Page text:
We’re at risk of losing our privacy. This is a key topic of discussion for the tech industry at the moment – and should be yours too if you think your private conversations should stay private. With recent events such as the terror attacks in London and Manchester, this topic has become more heated and more controversial. Our Government is wanting a ‘free pass’ through encrypted communications, in order to provide higher levels of safety to the public. However, this may put everyone at risk from more threats – such as the risk of personal information and bank details being stolen, which would increase the risk of fraud dramatically.

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Guest Blog: Can ‘tech companies’ do more to eradicate ‘safe places’ online?

Posted on Jun 07 2017 by Guest | Comments Off on Guest Blog: Can ‘tech companies’ do more to eradicate ‘safe places’ online?
Jim Killock, Executive Director, ORG

Jim Killock, Executive Director, ORG

In the wake of the atrocious terror attacks that have targeted Manchester and London and affected the whole of the UK in recent weeks, the Prime Minister, Theresa May, has made various statements about the role she thinks ‘tech companies’ must play in tackling terrorism. Jim Killock, Executive Director of the Open Rights Group has kindly provided us with a guest blog discussing the PM’s recent comments and his concerns over the Government’s plans regarding encryption, censorship and their requirements on tech companies.

In the wake of the terrorist attacks at London Bridge, Theresa May has called for Internet companies to do more so that there are ‘no safe spaces’ for terrorists online.

We must remember that these attacks were not just brutal assaults on individuals but an attempt to undermine the freedom and liberty we enjoy in this country. While some politicians may instinctively search for ‘anything’ that can be done to prevent future attacks, our response must uphold our values and democratic way of life. A free and open Internet has transformed how we live, communicate and share information – and we should protect that just as we should protect the democratic processes that the terrorists want to disrupt.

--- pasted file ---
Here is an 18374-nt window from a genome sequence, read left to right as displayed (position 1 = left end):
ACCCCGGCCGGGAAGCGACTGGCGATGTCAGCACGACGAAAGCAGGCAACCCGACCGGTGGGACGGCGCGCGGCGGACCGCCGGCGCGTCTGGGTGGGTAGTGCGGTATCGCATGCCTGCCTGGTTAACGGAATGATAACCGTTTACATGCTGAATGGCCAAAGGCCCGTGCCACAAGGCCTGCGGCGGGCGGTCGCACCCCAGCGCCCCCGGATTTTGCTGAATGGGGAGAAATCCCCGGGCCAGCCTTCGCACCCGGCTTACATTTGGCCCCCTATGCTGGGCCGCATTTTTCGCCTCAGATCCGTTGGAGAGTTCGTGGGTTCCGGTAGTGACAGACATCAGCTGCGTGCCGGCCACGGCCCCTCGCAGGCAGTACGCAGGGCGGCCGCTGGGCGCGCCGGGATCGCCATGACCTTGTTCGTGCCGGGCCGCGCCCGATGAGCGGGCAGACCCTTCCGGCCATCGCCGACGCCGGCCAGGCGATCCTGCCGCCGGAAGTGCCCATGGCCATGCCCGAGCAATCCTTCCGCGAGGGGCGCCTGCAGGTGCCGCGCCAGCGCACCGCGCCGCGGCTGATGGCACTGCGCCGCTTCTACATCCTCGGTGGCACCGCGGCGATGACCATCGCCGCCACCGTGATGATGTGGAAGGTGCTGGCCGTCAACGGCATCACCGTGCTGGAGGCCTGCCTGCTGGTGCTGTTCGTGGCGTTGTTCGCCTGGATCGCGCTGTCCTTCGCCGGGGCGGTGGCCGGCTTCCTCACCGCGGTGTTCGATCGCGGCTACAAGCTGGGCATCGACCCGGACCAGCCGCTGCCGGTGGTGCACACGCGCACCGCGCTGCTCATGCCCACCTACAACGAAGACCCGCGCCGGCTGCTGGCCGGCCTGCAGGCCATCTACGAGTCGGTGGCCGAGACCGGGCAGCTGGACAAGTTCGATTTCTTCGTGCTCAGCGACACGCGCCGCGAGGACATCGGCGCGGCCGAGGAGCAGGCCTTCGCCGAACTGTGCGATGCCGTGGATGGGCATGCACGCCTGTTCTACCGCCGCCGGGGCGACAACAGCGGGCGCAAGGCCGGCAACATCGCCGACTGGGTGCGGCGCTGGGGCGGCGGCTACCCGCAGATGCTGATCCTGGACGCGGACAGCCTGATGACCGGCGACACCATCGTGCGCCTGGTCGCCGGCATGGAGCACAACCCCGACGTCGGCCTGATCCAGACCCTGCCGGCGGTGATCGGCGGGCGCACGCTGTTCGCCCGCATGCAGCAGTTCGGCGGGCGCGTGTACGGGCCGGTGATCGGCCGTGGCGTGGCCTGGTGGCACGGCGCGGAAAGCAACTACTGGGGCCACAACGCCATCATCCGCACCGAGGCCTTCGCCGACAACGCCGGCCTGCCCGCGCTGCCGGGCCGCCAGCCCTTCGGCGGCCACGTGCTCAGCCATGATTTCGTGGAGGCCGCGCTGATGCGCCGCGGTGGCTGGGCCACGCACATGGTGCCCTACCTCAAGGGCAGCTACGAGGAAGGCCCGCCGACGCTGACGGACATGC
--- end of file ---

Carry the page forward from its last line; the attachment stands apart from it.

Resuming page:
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You think the IPA is bad – it could be worse, you could be in the USA!

Posted on Apr 03 2017 by Paul Heritage-Redpath | Comments Off on You think the IPA is bad – it could be worse, you could be in the USA!
Categories : Data retention, Privacy

For two western countries that are relatively similar in many ways, it appears the UK and the USA could not have more opposing views when it comes to the protection of data and privacy. Whilst the UK Government continues to fend off ongoing legal challenges and criticism of its controversial IPA (Investigatory Powers Act) or Snoopers’ Charter as it’s widely nicknamed, the USA is about to make it perfectly legal for ISPs to sell off their customers’ personal information and web activity history to the highest bidders for commercial use.

As you know from our previous articles on the subject, the IPA requires UK ISPs to retain vast amounts of customer data including your online activity and enables the security agencies and police to access this data as and when they require, regardless of whether or not you are suspected of a crime. The latest challenge to this Act has come from the European Court of Justice who argued the new law contravenes existing European laws on privacy and data retention. See our article “How can the Investigatory Powers Act ever co-exist with the EU?” for more information.